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Friday, July 31, 2009

Nighthawk MIgration will be starting

Heads up, Common Nighthawk migration will be staring soon in New England.

This message is from Henry Norwood, one of the coordinator's of the nighthawk survey. Try and particiate this year, if you have not already done so.

"The 2009 fall migration of nighthawks will soon be upon us and hopefully you will once again lend a hand in our annual survey of these fascinating, but seriously declining, migrants as they pass south through southern NH and northern and central MA. This year’s fall migration will be particularly intriguing since NOAA has recently declared that we have officially entered an El Nino phase and this will be our first opportunity to see how El Nino affects the nighthawk migration across our greatly expanded coverage area.

As in the last two year, the survey area covers the upper two-thirds of Massachusetts and the lower one-third of New Hampshire from the headwaters of the Blackstone River on the south to the Concord (NH) area on the north and from the Merrimack, Concord, and Sudbury Rivers on the east to the Connecticut River on the west.
The survey area encompasses some 3,300 square miles and includes parts of three major river basins (Merrimack, Connecticut and Blackstone) and nine major tributary watersheds (SuAsCo, Contoocook, Nashua, Piscataquog, and Souhegan watersheds in the Merrimack basin; Ashuelot, Chicopee, Cold and Millers watersheds in the Connecticut River basin; and the headwaters of the Blackstone watershed). Further information and maps of these twelve watersheds can be found at "Geographic Area Covered by Survey" on our website home page. (

This year, our survey will begin on Sunday, August 9, and run through Monday, September 10, with the website remaining open through September 30 for late reports and late migrants.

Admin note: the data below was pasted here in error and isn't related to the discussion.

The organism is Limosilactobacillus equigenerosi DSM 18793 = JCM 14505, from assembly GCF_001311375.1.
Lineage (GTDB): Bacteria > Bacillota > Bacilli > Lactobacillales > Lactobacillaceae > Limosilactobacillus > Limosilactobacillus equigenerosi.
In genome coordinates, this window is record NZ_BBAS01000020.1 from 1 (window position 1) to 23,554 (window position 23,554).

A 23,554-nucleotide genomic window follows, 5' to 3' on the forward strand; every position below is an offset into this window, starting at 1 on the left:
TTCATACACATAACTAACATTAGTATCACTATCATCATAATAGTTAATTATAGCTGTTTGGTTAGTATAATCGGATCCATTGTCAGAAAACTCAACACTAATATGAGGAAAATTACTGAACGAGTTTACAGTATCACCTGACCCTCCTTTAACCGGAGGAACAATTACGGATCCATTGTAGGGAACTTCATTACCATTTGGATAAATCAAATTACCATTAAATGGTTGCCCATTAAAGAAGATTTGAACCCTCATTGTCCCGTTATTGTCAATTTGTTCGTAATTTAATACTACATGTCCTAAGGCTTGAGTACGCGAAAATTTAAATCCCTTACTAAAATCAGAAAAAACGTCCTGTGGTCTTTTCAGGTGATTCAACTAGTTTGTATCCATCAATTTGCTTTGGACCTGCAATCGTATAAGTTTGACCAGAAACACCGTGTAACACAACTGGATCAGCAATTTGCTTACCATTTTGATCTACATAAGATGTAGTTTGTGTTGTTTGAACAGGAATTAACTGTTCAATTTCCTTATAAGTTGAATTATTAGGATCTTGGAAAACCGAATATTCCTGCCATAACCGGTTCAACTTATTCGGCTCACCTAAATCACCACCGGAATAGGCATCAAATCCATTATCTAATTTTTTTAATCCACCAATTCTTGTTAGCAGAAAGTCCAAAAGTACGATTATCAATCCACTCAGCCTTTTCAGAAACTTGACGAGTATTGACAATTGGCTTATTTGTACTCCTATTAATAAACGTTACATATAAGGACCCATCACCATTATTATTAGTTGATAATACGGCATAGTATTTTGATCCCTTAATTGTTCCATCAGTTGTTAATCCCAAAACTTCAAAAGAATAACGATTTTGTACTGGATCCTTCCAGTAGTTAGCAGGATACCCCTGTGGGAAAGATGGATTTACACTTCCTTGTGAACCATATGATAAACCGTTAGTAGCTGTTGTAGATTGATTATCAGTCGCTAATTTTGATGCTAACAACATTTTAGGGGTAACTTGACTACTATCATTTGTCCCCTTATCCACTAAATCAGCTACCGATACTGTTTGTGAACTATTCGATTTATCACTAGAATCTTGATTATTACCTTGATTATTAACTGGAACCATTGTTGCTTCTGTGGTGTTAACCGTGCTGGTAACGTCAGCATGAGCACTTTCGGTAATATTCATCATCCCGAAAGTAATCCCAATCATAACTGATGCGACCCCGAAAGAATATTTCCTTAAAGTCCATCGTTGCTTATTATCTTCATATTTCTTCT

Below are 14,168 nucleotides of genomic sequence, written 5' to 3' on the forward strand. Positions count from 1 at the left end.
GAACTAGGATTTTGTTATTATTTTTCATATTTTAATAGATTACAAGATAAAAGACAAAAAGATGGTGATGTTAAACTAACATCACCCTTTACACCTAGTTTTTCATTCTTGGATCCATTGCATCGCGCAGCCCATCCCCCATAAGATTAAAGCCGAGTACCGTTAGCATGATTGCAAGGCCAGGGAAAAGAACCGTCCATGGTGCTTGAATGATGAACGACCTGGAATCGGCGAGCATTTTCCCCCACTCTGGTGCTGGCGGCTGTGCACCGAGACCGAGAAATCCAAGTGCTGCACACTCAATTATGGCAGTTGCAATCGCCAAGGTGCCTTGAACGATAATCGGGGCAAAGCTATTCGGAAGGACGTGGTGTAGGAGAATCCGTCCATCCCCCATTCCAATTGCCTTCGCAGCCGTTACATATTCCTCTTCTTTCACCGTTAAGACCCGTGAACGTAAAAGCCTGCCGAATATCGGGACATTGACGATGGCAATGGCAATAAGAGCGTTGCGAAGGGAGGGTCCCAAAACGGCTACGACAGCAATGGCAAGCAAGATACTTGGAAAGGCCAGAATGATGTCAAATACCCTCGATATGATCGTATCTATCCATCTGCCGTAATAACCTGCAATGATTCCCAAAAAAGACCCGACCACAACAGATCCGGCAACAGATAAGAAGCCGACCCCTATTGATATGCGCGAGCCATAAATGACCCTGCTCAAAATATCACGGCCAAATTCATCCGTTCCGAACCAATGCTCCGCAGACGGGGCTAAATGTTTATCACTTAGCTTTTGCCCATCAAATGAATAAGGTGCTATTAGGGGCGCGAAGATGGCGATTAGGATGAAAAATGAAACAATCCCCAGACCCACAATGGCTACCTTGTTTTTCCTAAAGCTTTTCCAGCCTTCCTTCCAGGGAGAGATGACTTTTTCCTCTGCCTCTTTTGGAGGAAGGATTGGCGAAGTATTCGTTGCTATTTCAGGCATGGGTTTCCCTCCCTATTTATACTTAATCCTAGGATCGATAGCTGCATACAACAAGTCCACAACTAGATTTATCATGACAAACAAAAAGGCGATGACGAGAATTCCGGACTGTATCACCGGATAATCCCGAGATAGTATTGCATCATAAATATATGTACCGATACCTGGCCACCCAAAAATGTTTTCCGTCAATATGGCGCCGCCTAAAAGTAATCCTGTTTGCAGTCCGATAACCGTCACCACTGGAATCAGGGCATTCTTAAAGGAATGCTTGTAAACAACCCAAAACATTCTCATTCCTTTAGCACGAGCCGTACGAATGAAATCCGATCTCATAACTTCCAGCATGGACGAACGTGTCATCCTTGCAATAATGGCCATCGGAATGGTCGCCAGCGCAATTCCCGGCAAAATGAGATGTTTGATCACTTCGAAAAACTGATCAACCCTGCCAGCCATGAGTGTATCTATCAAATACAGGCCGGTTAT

The survey process this year will be the same as in years gone by. That process is based on two key principles: first, that each observer should have the option to decide when, where, and how long to spend looking for nighthawks; and second, that all sighting data should be submitted via our automated website. The website automatically compiles, analyzes, and reports back results to all observers on as near a real time basis as possible. How quickly observation results are in fact available to all observers depends solely on how quickly observers enter their data into the website since our computers can compile, analyze, and report back the results literally in seconds."


Anonymous said...


Nancy B said...

On Sept. 1, 2009 around 5:30 p.m. I spotted some nighthawks overhead. I saw a huge flock last year near my home in West Swanzey, NH. I went down to the West Swanzey, NH Wastewater treatment plant which is very near the Ashuelot River and in the back field their were at least 20 to 30 nighthawks flying around. I watched them until about 6:30 p.m. and just as swiftly as they appeared they disappeared. What a sight!